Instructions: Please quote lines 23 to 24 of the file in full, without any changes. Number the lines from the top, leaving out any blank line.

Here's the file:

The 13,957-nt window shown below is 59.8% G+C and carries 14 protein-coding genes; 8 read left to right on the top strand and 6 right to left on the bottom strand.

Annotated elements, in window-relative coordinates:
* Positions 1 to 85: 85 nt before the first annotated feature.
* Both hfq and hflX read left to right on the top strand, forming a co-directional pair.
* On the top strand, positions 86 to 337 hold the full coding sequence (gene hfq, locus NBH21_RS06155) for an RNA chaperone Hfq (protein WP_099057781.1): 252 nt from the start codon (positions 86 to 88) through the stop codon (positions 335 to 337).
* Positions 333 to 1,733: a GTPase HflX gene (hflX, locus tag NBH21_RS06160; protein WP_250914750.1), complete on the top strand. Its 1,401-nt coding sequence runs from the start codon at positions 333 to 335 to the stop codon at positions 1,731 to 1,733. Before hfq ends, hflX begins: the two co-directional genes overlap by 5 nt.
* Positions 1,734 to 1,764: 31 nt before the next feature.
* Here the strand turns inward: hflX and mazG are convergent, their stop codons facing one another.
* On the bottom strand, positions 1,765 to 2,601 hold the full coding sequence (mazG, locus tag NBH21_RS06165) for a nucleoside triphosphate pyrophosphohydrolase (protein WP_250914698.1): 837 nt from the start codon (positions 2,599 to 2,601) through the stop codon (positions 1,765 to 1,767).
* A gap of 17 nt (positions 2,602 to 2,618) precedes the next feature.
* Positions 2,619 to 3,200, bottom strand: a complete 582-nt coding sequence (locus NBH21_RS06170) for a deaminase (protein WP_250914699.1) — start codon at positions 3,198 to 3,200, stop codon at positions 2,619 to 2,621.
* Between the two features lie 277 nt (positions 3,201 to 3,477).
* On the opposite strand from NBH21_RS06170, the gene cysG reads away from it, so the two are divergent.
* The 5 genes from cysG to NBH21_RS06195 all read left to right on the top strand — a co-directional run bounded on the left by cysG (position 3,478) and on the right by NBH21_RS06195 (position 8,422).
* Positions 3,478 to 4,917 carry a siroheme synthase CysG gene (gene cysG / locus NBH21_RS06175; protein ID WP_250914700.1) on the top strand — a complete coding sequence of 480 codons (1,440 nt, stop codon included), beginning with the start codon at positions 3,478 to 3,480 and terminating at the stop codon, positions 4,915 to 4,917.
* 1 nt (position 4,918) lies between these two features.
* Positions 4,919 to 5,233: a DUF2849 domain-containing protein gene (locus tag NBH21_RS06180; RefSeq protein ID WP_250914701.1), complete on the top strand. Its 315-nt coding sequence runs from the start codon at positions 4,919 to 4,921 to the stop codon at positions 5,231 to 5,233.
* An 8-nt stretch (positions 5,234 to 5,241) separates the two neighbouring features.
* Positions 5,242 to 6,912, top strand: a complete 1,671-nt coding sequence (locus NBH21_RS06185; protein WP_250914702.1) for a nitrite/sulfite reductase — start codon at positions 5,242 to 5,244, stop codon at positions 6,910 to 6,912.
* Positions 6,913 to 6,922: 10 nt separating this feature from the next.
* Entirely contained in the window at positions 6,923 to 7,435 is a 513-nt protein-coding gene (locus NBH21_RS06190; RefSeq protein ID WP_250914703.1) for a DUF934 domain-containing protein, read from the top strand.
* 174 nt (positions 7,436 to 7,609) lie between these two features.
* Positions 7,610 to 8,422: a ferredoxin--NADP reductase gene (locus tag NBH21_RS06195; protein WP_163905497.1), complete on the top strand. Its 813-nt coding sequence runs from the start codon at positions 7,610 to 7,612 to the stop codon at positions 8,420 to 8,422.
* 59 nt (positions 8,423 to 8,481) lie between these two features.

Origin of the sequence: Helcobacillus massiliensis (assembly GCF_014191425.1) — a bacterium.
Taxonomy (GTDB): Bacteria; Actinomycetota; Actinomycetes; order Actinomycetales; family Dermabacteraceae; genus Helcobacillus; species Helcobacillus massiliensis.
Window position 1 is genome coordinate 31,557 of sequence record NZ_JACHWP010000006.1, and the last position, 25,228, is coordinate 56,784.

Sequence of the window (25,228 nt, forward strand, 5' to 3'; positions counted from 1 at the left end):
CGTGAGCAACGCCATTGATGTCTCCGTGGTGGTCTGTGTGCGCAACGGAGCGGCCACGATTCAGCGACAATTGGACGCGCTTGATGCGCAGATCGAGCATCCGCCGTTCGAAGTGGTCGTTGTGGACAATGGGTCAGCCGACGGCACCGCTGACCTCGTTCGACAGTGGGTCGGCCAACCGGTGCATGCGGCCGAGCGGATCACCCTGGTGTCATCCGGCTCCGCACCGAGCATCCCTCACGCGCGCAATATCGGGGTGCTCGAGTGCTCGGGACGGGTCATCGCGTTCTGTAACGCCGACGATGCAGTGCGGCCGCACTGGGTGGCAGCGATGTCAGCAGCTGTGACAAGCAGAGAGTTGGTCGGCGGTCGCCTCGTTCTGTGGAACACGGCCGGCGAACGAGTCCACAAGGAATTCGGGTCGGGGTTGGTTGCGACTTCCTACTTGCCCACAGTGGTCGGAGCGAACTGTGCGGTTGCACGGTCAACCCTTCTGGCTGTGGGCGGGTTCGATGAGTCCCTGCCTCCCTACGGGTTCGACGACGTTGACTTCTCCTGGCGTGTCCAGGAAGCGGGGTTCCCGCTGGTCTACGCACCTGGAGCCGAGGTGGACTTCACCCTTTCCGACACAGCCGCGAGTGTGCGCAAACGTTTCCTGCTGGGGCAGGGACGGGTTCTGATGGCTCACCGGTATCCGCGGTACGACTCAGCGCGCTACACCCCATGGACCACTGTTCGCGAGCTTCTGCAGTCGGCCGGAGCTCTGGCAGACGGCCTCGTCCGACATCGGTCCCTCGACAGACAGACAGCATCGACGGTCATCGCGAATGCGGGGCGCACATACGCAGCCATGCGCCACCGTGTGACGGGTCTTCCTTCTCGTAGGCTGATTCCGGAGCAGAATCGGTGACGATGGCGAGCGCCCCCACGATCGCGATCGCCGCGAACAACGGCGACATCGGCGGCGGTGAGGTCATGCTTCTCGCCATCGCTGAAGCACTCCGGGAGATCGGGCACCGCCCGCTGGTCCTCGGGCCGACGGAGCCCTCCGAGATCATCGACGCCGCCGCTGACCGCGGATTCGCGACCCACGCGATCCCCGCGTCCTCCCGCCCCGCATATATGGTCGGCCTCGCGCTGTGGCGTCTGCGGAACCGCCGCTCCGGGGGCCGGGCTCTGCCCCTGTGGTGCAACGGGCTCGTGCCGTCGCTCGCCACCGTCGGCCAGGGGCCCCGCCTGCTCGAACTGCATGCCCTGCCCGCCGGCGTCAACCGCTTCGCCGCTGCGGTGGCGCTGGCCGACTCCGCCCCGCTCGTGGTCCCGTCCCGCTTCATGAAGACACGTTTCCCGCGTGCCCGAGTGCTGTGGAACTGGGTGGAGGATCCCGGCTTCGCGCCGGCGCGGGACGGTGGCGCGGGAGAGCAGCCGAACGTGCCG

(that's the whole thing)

* Positions 7,610 to 8,422: a ferredoxin--NADP reductase gene (locus tag NBH21_RS06195; protein WP_163905497.1), complete on the top strand. Its 813-nt coding sequence runs from the start codon at positions 7,610 to 7,612 to the stop codon at positions 8,420 to 8,422.
* 59 nt (positions 8,423 to 8,481) lie between these two features.